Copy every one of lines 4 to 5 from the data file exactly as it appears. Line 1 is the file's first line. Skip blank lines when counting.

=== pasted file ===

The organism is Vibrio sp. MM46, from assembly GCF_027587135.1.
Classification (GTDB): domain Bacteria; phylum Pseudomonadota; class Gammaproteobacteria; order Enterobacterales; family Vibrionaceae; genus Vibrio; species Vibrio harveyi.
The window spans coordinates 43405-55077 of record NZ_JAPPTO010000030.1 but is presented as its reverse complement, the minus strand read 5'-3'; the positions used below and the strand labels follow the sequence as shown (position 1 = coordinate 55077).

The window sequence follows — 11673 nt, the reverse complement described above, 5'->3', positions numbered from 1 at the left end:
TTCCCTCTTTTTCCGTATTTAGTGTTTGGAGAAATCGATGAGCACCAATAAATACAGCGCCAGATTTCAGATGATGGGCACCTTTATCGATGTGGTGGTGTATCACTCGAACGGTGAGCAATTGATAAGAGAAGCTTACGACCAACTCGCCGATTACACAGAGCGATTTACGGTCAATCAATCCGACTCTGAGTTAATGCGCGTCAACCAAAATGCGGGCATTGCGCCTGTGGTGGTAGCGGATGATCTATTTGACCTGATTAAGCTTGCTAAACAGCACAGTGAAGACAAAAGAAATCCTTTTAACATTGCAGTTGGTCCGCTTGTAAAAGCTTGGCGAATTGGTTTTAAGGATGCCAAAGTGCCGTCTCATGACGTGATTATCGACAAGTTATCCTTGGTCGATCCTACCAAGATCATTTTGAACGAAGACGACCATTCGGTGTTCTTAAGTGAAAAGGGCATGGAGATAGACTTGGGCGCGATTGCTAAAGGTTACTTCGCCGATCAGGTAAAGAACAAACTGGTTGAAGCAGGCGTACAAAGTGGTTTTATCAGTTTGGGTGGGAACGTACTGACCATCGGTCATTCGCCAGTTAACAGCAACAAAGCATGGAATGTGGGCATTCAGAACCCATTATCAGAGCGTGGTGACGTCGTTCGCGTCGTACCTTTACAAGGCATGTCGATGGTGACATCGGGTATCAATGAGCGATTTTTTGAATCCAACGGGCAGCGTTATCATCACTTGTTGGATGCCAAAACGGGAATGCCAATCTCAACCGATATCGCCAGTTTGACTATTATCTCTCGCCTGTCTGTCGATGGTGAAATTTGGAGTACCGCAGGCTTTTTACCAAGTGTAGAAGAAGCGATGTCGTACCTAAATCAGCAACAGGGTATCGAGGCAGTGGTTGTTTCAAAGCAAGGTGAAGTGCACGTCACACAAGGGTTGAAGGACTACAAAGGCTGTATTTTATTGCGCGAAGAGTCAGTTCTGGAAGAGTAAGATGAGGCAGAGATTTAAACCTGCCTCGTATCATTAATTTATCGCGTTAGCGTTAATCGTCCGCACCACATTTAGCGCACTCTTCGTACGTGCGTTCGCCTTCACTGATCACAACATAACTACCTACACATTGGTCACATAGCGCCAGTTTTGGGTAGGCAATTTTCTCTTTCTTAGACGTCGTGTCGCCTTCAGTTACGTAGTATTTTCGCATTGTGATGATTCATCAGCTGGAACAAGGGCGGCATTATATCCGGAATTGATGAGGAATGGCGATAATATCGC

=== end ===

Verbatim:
The window sequence follows — 11673 nt, the reverse complement described above, 5'->3', positions numbered from 1 at the left end:
TTCCCTCTTTTTCCGTATTTAGTGTTTGGAGAAATCGATGAGCACCAATAAATACAGCGCCAGATTTCAGATGATGGGCACCTTTATCGATGTGGTGGTGTATCACTCGAACGGTGAGCAATTGATAAGAGAAGCTTACGACCAACTCGCCGATTACACAGAGCGATTTACGGTCAATCAATCCGACTCTGAGTTAATGCGCGTCAACCAAAATGCGGGCATTGCGCCTGTGGTGGTAGCGGATGATCTATTTGACCTGATTAAGCTTGCTAAACAGCACAGTGAAGACAAAAGAAATCCTTTTAACATTGCAGTTGGTCCGCTTGTAAAAGCTTGGCGAATTGGTTTTAAGGATGCCAAAGTGCCGTCTCATGACGTGATTATCGACAAGTTATCCTTGGTCGATCCTACCAAGATCATTTTGAACGAAGACGACCATTCGGTGTTCTTAAGTGAAAAGGGCATGGAGATAGACTTGGGCGCGATTGCTAAAGGTTACTTCGCCGATCAGGTAAAGAACAAACTGGTTGAAGCAGGCGTACAAAGTGGTTTTATCAGTTTGGGTGGGAACGTACTGACCATCGGTCATTCGCCAGTTAACAGCAACAAAGCATGGAATGTGGGCATTCAGAACCCATTATCAGAGCGTGGTGACGTCGTTCGCGTCGTACCTTTACAAGGCATGTCGATGGTGACATCGGGTATCAATGAGCGATTTTTTGAATCCAACGGGCAGCGTTATCATCACTTGTTGGATGCCAAAACGGGAATGCCAATCTCAACCGATATCGCCAGTTTGACTATTATCTCTCGCCTGTCTGTCGATGGTGAAATTTGGAGTACCGCAGGCTTTTTACCAAGTGTAGAAGAAGCGATGTCGTACCTAAATCAGCAACAGGGTATCGAGGCAGTGGTTGTTTCAAAGCAAGGTGAAGTGCACGTCACACAAGGGTTGAAGGACTACAAAGGCTGTATTTTATTGCGCGAAGAGTCAGTTCTGGAAGAGTAAGATGAGGCAGAGATTTAAACCTGCCTCGTATCATTAATTTATCGCGTTAGCGTTAATCGTCCGCACCACATTTAGCGCACTCTTCGTACGTGCGTTCGCCTTCACTGATCACAACATAACTACCTACACATTGGTCACATAGCGCCAGTTTTGGGTAGGCAATTTTCTCTTTCTTAGACGTCGTGTCGCCTTCAGTTACGTAGTATTTTCGCATTGTGATGATTCATCAGCTGGAACAAGGGCGGCATTATATCCGGAATTGATGAGGAATGGCGATAATATCGC